Edgar Bonne

Edgar Bonne

Location: Australia

Ever since I can remember, I have always been interested in Art and considered myself someone who could create something from nothing; whether drawing lines in the dirt or carving pieces of wood found around the home, Art has always been my passion.
In Primary School, my peers always supported and rallied behind my artwork. My older brothers always encouraged me and they even showed my work to our neighbours and friends; the subject matter might have been my super hero found in comic strips or images I found in our Larousse dictionary which I copied profusely or simply from my imagination.
In High School, my Art teachers just left me to my own devices and without any guidance whatsoever, I drifted away from Art and began devoting more energy to Mathematics and the Sciences with which I shared a common passion. I pursued this at University completing a BSc with a double major in Mathematics and Physics in 1980. I then obtained my teaching diploma sometime after at Flinders’ University in South Australia.
Whilst Art was always in the background constantly preoccupying my mind, it wasn’t until I started working that I felt Art should play a more salient and important role in in my life. Hence in 1992 I enrolled at the University of South Australia completing an Honours Degree in Painting and Sculpture in 1995, and in the process winning the Inaugural Acquisitive Art Prize offered by the University. I managed some solo and group exhibitions in Adelaide then moved to Melbourne with my family, exhibiting initially. With increasing family commitment and life in general, I went back to teaching Mathematics and Science in High School to pay the bills.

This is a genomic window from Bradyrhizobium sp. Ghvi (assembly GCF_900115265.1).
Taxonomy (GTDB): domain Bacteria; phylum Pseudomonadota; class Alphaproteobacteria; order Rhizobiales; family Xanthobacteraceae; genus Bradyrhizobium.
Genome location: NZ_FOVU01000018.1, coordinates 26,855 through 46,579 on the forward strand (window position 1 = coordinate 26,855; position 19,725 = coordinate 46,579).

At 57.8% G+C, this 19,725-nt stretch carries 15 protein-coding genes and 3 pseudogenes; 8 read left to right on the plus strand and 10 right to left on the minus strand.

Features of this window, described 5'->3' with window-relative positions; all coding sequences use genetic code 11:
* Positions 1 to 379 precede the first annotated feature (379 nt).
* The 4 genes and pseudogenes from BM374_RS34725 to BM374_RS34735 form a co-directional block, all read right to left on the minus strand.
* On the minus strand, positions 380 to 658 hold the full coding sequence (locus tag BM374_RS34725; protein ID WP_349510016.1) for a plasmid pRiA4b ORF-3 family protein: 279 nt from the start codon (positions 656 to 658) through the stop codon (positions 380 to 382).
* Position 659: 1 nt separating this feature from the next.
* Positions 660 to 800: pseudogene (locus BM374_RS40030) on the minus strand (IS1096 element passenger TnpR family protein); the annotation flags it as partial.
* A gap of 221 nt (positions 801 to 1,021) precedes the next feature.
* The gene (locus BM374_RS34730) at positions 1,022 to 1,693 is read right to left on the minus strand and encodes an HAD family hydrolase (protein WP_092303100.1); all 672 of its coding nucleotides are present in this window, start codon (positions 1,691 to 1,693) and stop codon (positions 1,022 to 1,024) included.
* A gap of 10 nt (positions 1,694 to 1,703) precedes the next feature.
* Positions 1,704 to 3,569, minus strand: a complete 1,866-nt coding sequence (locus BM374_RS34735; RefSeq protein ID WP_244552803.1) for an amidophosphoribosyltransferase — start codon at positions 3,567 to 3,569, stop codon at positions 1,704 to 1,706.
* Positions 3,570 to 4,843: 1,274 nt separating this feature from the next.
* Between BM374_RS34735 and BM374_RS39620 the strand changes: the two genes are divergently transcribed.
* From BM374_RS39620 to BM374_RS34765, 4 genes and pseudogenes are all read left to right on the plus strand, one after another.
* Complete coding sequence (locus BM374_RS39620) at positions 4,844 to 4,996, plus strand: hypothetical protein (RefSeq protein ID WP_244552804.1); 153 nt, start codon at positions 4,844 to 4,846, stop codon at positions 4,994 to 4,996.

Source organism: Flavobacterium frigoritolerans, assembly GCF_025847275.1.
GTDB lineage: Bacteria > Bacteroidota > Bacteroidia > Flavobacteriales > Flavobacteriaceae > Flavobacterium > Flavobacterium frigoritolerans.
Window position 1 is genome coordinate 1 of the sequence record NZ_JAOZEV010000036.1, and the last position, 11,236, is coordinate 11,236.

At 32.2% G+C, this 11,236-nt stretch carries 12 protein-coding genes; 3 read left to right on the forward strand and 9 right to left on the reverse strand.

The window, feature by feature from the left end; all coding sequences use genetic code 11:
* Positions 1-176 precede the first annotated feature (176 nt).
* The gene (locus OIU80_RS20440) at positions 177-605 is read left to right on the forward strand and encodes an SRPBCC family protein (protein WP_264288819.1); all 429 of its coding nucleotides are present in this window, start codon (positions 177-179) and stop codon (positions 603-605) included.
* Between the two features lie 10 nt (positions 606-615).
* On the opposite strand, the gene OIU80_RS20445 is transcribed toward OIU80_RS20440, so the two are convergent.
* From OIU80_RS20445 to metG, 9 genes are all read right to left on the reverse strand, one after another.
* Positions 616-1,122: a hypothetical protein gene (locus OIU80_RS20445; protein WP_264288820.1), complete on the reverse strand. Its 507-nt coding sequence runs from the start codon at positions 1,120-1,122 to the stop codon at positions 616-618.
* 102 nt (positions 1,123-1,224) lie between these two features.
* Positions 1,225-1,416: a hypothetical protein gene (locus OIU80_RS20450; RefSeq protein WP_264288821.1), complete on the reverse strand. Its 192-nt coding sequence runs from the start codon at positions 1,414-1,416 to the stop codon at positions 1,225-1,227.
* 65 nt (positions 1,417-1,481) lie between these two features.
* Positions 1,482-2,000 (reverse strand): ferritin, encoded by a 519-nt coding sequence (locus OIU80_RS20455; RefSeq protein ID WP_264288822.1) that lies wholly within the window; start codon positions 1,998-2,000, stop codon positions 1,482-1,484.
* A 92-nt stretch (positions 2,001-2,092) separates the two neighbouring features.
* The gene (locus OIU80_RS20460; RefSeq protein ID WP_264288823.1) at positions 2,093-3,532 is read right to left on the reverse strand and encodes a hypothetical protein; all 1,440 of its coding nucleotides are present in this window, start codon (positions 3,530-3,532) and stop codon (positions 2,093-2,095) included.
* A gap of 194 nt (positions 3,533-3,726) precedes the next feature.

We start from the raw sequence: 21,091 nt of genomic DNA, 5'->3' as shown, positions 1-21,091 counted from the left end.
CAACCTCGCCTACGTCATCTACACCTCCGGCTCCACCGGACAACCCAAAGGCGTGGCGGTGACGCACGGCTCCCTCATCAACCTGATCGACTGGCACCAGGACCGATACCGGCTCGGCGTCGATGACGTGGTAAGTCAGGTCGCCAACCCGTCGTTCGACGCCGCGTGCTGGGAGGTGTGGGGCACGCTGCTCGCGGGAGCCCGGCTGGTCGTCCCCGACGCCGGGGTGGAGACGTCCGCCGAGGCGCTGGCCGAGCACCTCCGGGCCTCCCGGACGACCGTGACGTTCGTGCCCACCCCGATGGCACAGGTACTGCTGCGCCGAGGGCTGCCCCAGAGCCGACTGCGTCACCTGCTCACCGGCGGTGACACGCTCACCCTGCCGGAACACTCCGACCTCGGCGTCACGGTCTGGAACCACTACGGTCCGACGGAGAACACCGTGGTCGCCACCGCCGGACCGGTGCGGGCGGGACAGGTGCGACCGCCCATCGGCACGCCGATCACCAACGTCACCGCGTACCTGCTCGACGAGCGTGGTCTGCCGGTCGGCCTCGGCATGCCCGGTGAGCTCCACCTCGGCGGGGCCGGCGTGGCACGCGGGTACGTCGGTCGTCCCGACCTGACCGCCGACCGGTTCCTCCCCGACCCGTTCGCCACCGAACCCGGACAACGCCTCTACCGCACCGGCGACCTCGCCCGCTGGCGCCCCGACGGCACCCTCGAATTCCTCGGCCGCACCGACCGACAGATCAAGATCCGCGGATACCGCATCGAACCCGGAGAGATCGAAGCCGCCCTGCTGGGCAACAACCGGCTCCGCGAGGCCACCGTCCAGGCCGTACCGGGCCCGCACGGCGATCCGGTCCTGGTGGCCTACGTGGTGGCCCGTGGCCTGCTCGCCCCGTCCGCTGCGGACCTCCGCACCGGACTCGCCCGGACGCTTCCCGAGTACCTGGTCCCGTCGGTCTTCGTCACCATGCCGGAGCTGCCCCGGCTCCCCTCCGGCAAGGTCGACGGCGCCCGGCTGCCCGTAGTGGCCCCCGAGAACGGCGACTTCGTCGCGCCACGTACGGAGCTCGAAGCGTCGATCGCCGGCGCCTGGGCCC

Art again took a back stage but I was always creating mentally and jotting my ideas down on scrap paper. Life commitments can kill creativity, especially my teaching responsibilities. When I left teaching, it took me quite a while to awaken my fertile mind again. I now devote all my time and discipline to my real passion and talent in Art.